I’d been really looking forward to my next Discworld installment, as Reaper Man is the next part of the Death series. And you’re probably aware of how much I enjoyed the last time Death was centre-stage. The fact that my husband, the resident Discworld nerd, couldn’t remember the plot was somewhat concerning though.
Having decided that Death has developed too much of a personality to properly perform his duty, a group of strange cosmic auditors announce that he is to be retired. With no work to do, and limited time on his hands, Death decides to venture out into the world and experience living before his successor arrives to take over. In the meantime, however, people are still dying, but with no Death to collect their souls, things start to take a bit of a strange turn elsewhere on the Disc.
I’m not sure how to feel about Reaper Man. On the one hand, it’s Death, my second favourite character after Vetinari. On the other hand, it doesn’t really feel much like a Death novel. For one thing, half the novel focuses on the efforts of Windle Poons and the other faculty members from the Unseen University. While I am quite fond of some of the faculty, *cough*Bursar*cough*, I thought that the wizard section was just generally weaker than the Death section, especially once it got to the weird sentient shopping centre thing at the end. But even then, the Death section is a surprisingly slow look at the rise of industrialisation in the farming industry. I just about works considering Death’s proclivity for scythes, but when put together with the aforementioned sentient shopping centre, I get the feeling that the satire may have been a bit harder to work this time around.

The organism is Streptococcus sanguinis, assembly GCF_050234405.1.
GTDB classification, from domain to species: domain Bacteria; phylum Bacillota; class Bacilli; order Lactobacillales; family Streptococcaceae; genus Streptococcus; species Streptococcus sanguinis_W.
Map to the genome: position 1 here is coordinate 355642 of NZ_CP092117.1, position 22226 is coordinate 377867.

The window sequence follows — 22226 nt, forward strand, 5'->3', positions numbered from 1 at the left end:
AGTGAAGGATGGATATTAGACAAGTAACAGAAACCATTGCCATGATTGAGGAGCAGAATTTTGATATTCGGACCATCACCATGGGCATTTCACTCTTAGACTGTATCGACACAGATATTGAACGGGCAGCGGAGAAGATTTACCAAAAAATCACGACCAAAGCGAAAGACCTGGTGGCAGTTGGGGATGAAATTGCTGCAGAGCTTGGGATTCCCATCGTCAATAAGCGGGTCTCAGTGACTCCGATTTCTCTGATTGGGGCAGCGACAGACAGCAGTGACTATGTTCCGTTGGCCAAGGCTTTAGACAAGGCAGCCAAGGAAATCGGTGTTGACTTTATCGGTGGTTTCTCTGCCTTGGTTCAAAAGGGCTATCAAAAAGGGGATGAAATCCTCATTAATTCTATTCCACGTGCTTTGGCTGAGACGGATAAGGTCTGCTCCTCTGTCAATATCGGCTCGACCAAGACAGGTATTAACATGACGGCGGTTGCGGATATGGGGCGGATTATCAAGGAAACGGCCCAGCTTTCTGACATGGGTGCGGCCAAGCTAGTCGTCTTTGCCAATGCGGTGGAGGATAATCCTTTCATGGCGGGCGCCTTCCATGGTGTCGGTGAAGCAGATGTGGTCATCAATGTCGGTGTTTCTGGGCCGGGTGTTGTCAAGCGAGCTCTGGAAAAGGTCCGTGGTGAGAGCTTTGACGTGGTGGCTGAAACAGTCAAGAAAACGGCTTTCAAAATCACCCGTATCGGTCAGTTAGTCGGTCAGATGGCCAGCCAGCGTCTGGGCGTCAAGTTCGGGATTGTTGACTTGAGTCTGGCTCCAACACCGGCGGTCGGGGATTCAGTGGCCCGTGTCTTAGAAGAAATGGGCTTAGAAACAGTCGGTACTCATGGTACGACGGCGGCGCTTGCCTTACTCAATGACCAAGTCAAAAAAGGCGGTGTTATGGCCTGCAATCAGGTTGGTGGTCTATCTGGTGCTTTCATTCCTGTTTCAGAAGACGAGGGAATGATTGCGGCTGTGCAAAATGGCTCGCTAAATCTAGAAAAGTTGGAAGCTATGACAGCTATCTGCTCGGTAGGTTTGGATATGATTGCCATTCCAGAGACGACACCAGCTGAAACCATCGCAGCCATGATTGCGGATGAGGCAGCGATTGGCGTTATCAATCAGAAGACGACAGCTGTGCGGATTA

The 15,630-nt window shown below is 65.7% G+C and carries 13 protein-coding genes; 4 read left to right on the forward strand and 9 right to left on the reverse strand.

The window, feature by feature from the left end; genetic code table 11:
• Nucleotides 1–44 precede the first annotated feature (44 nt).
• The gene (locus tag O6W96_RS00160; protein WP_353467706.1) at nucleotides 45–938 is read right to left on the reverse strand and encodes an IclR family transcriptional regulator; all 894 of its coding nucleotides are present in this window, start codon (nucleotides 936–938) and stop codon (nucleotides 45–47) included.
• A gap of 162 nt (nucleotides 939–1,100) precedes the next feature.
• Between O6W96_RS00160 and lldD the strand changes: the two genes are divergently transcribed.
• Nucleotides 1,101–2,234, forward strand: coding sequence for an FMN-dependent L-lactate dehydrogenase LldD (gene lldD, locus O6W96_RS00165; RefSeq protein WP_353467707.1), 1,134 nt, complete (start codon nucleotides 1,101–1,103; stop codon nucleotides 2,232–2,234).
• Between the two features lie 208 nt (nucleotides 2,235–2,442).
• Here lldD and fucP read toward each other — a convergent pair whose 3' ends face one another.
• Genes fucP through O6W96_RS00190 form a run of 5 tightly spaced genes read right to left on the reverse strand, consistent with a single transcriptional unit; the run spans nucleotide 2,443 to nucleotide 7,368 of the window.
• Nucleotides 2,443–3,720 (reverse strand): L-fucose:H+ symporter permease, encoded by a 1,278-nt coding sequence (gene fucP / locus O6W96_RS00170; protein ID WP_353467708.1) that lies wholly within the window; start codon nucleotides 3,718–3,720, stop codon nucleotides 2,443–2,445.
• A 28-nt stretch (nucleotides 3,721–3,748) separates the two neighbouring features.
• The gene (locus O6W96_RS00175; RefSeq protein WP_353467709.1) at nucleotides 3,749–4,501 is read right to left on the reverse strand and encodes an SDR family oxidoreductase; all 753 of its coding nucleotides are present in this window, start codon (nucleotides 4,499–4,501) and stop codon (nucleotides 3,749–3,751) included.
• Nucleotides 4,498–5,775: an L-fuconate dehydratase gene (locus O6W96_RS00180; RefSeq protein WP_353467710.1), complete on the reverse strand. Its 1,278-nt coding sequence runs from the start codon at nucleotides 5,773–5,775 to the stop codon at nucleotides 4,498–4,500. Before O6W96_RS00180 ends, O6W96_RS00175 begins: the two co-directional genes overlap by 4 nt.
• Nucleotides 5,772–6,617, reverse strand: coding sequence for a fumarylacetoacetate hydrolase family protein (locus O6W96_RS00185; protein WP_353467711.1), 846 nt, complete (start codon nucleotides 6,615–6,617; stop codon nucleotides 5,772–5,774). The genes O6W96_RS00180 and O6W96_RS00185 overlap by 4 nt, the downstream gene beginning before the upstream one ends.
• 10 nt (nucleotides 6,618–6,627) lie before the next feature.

Don’t get me wrong, I still thoroughly enjoyed myself, but Reaper Man was kind of disappointing considering how well-written and conceived Mort was.
Another enjoyable read from the Discworld, but it seemed a bit confused. Death dealing with the rise of industrialised farming doesn’t really mesh well with the Unseen University’s battle with a sentient shopping centre. Of all things, why a shopping centre?! 3.5/5
Next review: Death Masks by Jim Butcher